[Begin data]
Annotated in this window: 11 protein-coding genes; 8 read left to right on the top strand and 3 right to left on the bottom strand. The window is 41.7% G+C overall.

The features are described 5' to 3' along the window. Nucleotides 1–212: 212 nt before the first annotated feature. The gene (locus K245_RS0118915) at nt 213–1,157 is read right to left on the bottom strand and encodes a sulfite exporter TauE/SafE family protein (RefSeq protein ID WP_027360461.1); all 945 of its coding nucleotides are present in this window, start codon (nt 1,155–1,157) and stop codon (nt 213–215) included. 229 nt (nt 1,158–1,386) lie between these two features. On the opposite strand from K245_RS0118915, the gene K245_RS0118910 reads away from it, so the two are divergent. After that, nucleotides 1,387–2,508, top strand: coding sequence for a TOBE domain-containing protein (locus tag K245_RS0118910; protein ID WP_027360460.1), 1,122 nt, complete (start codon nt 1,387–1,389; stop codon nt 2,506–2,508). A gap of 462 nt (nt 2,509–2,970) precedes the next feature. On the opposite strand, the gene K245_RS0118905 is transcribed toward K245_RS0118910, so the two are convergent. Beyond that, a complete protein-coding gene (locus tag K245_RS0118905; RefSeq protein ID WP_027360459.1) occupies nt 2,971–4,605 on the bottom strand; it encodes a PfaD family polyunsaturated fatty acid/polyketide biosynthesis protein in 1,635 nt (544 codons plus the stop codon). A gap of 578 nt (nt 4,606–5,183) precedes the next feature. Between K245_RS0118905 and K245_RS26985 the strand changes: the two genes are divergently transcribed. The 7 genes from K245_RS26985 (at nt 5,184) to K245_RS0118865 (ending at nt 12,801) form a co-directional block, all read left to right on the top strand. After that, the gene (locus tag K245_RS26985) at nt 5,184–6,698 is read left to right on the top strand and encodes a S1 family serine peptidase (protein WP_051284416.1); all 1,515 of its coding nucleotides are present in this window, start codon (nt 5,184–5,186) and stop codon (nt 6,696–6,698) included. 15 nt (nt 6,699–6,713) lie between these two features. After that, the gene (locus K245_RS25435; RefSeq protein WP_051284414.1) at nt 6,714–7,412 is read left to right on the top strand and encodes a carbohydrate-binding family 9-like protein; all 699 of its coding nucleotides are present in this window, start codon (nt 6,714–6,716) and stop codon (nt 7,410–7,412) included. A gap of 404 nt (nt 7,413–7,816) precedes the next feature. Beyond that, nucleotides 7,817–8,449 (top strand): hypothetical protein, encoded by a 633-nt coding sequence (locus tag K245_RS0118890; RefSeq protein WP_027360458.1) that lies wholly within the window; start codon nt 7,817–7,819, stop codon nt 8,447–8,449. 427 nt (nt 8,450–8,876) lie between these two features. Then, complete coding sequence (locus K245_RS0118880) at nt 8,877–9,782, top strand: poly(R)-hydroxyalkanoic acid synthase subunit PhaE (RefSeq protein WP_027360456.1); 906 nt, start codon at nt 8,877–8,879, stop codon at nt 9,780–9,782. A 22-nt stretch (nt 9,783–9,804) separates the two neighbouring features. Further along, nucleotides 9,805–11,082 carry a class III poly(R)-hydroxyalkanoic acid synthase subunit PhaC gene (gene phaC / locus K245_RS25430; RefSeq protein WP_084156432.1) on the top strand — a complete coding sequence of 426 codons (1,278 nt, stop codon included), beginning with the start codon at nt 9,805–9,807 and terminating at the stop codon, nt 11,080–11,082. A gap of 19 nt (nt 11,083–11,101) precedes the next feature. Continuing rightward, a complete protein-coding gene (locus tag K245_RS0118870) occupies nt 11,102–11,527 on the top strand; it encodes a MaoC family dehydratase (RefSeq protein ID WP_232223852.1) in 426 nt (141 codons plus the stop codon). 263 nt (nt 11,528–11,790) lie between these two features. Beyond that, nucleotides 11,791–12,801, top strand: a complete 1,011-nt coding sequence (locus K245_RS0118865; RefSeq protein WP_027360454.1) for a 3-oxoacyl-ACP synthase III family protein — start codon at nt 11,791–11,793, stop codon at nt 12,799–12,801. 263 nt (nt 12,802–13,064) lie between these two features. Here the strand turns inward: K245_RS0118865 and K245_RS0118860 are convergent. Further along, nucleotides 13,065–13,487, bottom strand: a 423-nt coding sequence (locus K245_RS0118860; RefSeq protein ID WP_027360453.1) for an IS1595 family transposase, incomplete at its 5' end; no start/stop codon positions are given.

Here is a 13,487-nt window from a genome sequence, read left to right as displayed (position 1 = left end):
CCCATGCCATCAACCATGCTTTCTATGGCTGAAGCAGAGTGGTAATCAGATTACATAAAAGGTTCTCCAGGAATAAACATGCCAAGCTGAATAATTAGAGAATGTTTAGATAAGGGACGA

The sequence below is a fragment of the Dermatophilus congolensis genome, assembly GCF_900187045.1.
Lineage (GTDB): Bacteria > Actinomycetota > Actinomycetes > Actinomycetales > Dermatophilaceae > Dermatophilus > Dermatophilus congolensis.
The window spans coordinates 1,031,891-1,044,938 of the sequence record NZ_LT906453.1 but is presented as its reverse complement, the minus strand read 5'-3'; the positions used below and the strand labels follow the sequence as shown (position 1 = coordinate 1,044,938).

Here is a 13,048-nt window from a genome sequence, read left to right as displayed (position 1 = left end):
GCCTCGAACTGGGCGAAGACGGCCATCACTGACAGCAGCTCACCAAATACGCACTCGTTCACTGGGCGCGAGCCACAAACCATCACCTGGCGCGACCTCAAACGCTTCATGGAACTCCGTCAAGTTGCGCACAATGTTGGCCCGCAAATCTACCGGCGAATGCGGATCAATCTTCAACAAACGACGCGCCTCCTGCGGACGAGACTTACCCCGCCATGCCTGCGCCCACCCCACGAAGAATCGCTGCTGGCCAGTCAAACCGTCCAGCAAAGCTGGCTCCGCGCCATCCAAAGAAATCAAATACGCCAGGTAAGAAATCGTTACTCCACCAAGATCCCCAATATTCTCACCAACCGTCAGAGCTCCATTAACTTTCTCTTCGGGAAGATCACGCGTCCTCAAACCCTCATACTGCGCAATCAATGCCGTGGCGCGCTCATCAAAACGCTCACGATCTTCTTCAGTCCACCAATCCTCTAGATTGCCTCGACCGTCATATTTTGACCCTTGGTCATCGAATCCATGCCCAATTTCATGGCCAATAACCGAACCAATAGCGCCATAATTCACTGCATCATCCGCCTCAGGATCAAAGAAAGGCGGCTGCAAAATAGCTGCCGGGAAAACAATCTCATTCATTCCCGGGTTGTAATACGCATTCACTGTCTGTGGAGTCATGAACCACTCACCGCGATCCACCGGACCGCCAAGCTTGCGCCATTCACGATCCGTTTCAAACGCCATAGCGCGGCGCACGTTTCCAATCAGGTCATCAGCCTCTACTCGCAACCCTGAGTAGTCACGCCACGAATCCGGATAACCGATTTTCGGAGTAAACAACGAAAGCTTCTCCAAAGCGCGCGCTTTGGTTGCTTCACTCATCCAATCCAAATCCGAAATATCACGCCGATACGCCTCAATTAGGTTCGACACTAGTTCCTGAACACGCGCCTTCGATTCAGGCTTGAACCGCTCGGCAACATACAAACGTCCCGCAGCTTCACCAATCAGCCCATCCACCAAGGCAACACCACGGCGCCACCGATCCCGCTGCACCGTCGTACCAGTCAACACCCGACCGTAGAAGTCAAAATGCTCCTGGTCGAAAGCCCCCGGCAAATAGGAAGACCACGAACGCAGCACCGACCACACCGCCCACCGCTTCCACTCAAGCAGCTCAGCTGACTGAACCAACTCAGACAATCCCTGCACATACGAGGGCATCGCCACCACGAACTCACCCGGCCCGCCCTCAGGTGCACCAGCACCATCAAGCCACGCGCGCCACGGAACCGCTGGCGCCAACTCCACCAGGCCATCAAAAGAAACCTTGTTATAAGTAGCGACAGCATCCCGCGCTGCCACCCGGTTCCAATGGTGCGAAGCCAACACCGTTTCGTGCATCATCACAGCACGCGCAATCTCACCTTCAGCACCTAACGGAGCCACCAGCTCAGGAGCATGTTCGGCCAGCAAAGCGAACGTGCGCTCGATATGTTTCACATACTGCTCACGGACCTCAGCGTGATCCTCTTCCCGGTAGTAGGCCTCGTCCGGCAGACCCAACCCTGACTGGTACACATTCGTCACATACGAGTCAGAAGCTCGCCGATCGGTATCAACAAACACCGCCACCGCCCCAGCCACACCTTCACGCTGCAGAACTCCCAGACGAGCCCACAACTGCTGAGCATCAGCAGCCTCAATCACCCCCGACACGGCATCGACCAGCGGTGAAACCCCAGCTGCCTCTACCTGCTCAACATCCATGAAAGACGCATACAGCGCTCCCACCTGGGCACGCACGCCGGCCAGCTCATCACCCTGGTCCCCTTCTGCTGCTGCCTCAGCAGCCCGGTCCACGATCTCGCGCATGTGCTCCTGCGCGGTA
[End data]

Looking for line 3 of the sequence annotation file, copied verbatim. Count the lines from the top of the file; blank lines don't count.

Here is a 13,487-nt window from a genome sequence, read left to right as displayed (position 1 = left end):